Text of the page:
The one thing academia and business have in common is the belief that everyone wants to be a bird. They want upward mobility. They’re willing to go where the jobs are, even if the promiseland is filled with people who absolutely hate your guts.
But that’s where the jobs are.
“You can easily find a job in the Midwest,” they say, or “You should apply to universities down South! The South is much more liberal where the universities are.” Considering I drove past a bunch of Confederate flags on thirty minutes away from a conference at a college in Upstate New York, I somehow doubt that.
It’s the same thing we tell people who live in red states. “Just move!” like it’s so easy. Sure, if we hate our families, have plenty of desire and/or disposable income to visit, are free from disabilities or chronic illnesses, aren’t queer or trans, I’m sure it’s very easy to uproot ourselves and fly off to a job that could fire us at any moment and leave us stranded somewhere we never truly wanted to be.
Maybe I’m a cynic. I think in worse case scenarios because someone has to give those shiny-teethed, business-minded bastards a reality check. Some of us don’t want to fly. Some of us don’t want to go someplace far away where no one knows us and we don’t know if we’ll ever feel like we truly belong. The threat of violence is always in the back of my mind. What if there are people who hate queer people there and they’re vocal about it? What if someone finds out I’m nonbinary and fires me? What if I need medical attention and no one will give it to me because I’m still potentially a viable incubator even if my partner had a vasectomy years ago?
But the people who suggest uprooting our lives for a job never think about that.
The sad thing is, I don’t even want upward mobility. I don’t want to be the boss or make six figures. I have no desire to soar so high that I lose sight of the humanity of others or that my grossly oversized paycheck is a sign of other people being underpaid. Other people have to be on the lower levels of the pyramid for it to stand, and I don’t mind being down there. I want to work to live, not live to work. I want to put it my time and go home to play video games and hang out with my dogs.
I want to be a mushroom, not a bird.
Mushrooms are just the fruit of a fungus. The important part is what you don’t see. They can have miles upon miles of roots where they feast upon dead material, gather resources, and stay connected to each other.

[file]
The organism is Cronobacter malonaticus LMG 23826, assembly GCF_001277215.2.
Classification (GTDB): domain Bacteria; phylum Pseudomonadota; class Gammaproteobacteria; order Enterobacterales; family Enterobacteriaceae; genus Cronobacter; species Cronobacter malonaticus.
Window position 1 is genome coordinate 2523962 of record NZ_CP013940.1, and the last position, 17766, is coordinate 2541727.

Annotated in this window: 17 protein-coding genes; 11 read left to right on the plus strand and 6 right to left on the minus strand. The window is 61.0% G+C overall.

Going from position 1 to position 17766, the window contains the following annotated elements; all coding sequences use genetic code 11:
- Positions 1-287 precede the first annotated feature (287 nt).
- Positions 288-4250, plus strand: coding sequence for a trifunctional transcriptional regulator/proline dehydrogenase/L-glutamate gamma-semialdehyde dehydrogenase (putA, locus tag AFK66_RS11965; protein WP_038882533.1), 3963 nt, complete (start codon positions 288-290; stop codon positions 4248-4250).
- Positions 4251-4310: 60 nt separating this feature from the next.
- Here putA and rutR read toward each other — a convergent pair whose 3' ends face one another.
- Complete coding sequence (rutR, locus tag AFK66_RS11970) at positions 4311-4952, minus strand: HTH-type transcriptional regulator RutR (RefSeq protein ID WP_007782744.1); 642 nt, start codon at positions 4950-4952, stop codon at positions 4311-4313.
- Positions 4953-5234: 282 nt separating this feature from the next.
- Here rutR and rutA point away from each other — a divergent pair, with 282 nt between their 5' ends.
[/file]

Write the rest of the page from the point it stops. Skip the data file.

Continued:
I want to be where my roots run deep. My family has been in New Jersey since the 1800s, and I like it here. I like going on boats down the Navesink in the summer or seeing the NYC skyline on a clear night while driving home. It feels like a place that wants me to be there and wants me to thrive. I feel safe enough that I can mostly be myself. My healthcare is protected, and my partner and I can both get our medications easily enough. I grew up here, my family has lived here for two hundred years, and to continue to be a part of my local area to make it a better place is what I want. NJ is good in many ways, but there’s always room for improvement.
Moving somewhere for a job where I’m not invested in the area feels shallow. I care about the students who live here or have come from across the world to be here. I want to show them that we’re nice here, that we want them to succeed too. I want them to have all the good things I had when I went to these universities and the things I wish I had. They’re all part of that root system, those little hyphae and connections that help us all to thrive. If I left for supposedly greener pastures, I would be torn out of that ecosystem. It would heal itself, but would I be able to reconnect in this new place. Would I always be a weaker, more damaged version of myself in this new environment?
I don’t need people to know me or even have local friends to hang out with, I just need to feel safe and supported. Mushrooms can grow alone if they have all the things they need, but is trading those known supports for a paycheck worth it if you need those things to flourish?
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